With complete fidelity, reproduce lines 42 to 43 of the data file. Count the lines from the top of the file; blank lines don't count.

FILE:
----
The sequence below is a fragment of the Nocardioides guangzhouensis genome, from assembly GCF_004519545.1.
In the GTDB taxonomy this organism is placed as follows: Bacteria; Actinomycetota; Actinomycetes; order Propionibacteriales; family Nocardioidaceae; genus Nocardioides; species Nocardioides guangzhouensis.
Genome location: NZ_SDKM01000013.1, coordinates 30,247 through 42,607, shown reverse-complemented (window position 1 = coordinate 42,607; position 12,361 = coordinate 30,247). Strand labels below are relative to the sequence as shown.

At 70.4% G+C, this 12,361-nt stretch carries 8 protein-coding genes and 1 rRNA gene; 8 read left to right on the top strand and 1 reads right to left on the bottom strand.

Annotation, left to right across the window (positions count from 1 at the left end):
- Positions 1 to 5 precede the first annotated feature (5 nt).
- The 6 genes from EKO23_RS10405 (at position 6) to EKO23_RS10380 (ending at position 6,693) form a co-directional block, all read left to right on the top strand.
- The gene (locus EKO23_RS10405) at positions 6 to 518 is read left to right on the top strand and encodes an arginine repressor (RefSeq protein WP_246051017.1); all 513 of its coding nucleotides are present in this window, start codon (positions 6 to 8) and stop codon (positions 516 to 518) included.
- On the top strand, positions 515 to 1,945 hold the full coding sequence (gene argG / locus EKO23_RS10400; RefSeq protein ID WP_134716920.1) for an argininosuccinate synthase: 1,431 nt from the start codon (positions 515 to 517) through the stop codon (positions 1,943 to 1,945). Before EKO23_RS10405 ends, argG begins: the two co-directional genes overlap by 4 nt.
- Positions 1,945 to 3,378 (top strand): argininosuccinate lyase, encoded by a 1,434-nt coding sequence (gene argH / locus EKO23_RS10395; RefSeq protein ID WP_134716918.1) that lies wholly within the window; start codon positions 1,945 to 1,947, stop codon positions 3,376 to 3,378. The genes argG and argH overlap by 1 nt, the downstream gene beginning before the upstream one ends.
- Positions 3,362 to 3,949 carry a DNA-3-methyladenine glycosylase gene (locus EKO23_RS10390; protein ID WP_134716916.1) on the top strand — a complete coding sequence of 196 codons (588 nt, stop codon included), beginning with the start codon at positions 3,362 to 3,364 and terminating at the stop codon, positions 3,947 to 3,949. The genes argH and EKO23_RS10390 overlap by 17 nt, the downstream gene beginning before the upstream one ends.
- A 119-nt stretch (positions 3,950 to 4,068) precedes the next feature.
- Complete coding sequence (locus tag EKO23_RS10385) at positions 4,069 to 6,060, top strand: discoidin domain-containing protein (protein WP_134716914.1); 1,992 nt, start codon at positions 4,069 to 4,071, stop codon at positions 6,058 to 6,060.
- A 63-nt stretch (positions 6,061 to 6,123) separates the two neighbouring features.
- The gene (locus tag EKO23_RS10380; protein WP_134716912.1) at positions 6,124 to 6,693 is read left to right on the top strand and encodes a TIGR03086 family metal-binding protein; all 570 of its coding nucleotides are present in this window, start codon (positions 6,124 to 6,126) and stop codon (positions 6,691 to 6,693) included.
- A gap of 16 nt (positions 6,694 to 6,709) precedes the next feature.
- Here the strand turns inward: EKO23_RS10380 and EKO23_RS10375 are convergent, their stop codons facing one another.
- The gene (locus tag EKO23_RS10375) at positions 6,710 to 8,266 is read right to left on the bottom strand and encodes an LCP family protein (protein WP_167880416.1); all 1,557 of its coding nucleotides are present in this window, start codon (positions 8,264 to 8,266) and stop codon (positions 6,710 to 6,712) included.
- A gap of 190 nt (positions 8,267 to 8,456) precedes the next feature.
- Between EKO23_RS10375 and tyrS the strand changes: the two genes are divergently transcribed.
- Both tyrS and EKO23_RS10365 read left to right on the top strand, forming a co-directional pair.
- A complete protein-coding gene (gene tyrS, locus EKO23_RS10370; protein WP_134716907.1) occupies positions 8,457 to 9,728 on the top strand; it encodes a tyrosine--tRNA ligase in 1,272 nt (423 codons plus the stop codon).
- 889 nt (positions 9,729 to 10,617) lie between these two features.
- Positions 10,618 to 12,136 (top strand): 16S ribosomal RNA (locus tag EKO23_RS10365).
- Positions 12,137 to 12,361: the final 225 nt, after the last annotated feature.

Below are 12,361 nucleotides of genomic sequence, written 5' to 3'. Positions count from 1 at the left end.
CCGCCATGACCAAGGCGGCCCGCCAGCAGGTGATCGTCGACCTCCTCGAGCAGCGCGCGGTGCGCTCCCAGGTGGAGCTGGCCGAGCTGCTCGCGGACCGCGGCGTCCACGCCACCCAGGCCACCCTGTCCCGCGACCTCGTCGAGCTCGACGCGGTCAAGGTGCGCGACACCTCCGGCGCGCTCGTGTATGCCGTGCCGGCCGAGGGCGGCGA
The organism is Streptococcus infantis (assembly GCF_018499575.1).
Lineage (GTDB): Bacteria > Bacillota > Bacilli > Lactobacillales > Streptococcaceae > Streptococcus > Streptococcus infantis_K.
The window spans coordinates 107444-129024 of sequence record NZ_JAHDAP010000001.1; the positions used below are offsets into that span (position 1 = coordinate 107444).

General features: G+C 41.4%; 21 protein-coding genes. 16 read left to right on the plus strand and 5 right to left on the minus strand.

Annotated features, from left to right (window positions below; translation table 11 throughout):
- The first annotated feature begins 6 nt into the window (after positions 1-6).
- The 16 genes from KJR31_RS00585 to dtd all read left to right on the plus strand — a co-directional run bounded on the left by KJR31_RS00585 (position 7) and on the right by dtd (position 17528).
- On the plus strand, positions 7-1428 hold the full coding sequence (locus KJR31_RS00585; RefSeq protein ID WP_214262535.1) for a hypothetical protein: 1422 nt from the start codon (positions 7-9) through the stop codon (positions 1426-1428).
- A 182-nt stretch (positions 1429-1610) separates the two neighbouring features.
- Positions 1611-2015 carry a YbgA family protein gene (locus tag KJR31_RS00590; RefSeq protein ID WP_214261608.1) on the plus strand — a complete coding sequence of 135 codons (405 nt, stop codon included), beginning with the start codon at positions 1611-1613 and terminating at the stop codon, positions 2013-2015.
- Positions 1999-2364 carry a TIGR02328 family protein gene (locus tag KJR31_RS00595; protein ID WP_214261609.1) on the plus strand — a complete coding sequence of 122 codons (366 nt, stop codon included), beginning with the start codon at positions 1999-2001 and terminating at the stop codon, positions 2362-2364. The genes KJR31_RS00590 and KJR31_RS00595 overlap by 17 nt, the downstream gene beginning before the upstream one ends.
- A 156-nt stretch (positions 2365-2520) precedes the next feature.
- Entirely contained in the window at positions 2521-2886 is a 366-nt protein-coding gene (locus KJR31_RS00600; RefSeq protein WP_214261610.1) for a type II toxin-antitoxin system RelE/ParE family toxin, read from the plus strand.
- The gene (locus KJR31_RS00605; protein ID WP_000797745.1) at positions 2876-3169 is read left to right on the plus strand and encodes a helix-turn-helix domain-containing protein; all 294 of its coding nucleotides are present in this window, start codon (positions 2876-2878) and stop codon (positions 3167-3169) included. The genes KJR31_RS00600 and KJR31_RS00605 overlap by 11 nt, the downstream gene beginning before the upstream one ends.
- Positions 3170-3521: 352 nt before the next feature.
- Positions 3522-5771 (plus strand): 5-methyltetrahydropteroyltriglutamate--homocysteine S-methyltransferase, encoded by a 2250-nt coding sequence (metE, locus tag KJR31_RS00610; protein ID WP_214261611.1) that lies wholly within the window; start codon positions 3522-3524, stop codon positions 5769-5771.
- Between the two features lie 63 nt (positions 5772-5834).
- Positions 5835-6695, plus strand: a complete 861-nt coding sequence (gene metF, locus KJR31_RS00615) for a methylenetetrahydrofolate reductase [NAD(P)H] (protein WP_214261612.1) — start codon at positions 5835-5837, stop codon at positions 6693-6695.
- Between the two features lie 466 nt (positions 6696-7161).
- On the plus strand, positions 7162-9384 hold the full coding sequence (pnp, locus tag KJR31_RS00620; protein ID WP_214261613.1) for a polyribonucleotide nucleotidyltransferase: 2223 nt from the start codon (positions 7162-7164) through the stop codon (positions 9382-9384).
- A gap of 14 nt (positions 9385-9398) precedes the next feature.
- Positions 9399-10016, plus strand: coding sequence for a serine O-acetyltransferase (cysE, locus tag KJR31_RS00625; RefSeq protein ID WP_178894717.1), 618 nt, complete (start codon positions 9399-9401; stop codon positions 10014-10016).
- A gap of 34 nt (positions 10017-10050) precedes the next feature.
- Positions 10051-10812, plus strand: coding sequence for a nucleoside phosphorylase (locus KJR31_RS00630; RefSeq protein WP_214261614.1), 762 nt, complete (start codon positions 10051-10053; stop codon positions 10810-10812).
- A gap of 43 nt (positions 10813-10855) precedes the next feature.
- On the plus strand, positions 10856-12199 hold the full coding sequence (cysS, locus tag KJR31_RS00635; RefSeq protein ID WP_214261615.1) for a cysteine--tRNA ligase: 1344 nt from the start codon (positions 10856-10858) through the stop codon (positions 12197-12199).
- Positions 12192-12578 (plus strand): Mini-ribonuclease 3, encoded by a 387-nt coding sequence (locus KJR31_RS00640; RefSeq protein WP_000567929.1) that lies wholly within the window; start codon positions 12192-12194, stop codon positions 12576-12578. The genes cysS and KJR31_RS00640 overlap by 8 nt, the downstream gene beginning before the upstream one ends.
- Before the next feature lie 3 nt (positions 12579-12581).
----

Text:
- Positions 3170-3521: 352 nt before the next feature.
- Positions 3522-5771 (plus strand): 5-methyltetrahydropteroyltriglutamate--homocysteine S-methyltransferase, encoded by a 2250-nt coding sequence (metE, locus tag KJR31_RS00610; protein ID WP_214261611.1) that lies wholly within the window; start codon positions 3522-3524, stop codon positions 5769-5771.